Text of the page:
The talk will present select passages of Chinese, Sanskrit, and Tibetan sources narrating the sea passages of Buddhist monks travelling by ship between India and China via Southeast Asia. In particular, it will discuss the trope of the “miraculous aversion of shipwrecks”, highlighting the elements of intertextuality that emerge from the accounts. It will then analyse a similar motif found in the Sejarah Melayu, namely the avoidance of shipwrecks by Sang Nila Utama on the occasion of his crossing of the Straits. On the basis of this passage and other textual and archaeological evidence, it will argue that the Sejarah Melayu features pre-Islamic elements drawn from a “Buddhist fund” going back to the polity of Śrīvijaya.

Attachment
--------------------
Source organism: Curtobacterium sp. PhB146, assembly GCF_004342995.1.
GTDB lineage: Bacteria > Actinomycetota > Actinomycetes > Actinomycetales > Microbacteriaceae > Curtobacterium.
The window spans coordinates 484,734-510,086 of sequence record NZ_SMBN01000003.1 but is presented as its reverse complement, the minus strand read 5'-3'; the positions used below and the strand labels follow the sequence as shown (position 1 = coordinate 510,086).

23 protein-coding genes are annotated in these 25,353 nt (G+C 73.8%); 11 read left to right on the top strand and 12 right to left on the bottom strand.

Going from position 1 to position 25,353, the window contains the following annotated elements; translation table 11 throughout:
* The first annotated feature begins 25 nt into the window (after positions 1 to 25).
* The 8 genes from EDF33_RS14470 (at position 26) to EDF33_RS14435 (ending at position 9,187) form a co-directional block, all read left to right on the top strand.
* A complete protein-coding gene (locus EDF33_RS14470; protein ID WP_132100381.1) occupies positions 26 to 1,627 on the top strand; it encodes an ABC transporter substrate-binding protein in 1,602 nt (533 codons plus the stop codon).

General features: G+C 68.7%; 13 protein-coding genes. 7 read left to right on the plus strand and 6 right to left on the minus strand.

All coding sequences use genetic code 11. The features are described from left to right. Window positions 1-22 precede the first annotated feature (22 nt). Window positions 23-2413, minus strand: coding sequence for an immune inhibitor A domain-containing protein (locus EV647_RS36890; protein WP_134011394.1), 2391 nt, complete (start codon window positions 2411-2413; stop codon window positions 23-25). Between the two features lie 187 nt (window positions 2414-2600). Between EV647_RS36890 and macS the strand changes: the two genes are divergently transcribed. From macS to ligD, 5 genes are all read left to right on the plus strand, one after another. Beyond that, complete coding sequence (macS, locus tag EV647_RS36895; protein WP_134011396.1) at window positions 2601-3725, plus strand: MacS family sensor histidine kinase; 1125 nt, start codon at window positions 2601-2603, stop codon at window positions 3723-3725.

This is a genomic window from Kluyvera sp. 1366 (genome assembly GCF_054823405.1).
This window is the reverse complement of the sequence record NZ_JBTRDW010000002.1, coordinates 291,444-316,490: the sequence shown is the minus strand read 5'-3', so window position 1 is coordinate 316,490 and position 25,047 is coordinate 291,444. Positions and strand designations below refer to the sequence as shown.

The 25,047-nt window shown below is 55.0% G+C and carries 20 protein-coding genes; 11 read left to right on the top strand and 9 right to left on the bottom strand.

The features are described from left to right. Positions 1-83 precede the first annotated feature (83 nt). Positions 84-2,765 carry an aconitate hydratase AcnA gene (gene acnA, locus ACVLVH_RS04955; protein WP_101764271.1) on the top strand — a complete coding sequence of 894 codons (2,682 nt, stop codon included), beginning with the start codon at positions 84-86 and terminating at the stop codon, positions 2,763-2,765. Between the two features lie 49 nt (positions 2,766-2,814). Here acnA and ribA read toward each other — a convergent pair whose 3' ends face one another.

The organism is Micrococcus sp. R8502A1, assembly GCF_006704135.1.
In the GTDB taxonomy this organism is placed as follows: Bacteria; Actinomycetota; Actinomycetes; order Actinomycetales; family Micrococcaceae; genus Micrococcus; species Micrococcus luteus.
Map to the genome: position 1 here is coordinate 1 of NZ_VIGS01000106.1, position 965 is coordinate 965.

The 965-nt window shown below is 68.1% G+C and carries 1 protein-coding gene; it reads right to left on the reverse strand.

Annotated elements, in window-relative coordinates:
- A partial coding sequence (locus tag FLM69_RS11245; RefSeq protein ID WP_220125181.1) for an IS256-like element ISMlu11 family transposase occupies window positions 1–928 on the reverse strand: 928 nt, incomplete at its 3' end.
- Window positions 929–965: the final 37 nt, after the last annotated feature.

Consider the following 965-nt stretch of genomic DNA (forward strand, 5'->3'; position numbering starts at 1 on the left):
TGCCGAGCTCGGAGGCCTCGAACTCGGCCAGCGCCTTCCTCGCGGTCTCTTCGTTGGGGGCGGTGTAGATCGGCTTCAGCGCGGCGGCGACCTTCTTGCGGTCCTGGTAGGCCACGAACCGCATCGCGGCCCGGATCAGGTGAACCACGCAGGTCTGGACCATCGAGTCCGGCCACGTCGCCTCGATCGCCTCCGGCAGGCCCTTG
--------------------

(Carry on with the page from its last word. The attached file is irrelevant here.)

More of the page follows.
About the Speaker
Andrea Acri (PhD Leiden University, 2011) is Assistant Professor in Tantric Studies at the École Pratique des Hautes Études (PSL University, Paris), and Associate Fellow at the Nalanda-Sriwijaya Centre. He has held various research and teaching positions in India, Singapore, the UK, and Australia. He has authored articles in international academic journals and published edited volumes on Shaiva and Buddhist tantric traditions in South and Southeast Asia, as well as wider cultural and historical dynamics of Intra-Asian connectivity. His monograph Dharma Pātañjala, originally appeared in the Gonda Indological Studies Series (Egbert Forsten/Brill, 2011), has been recently republished in India by Aditya Prakashan (New Delhi, 2017), and is being published in Indonesian translation by EFEO/Gramedia.

New Buddhist rock art at Wat Phraphuttachai, Saraburi

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New Buddhist rock art at Wat Phraphuttachai, practically invisible to the naked eye. Only parts of the "wings" can be seen easily.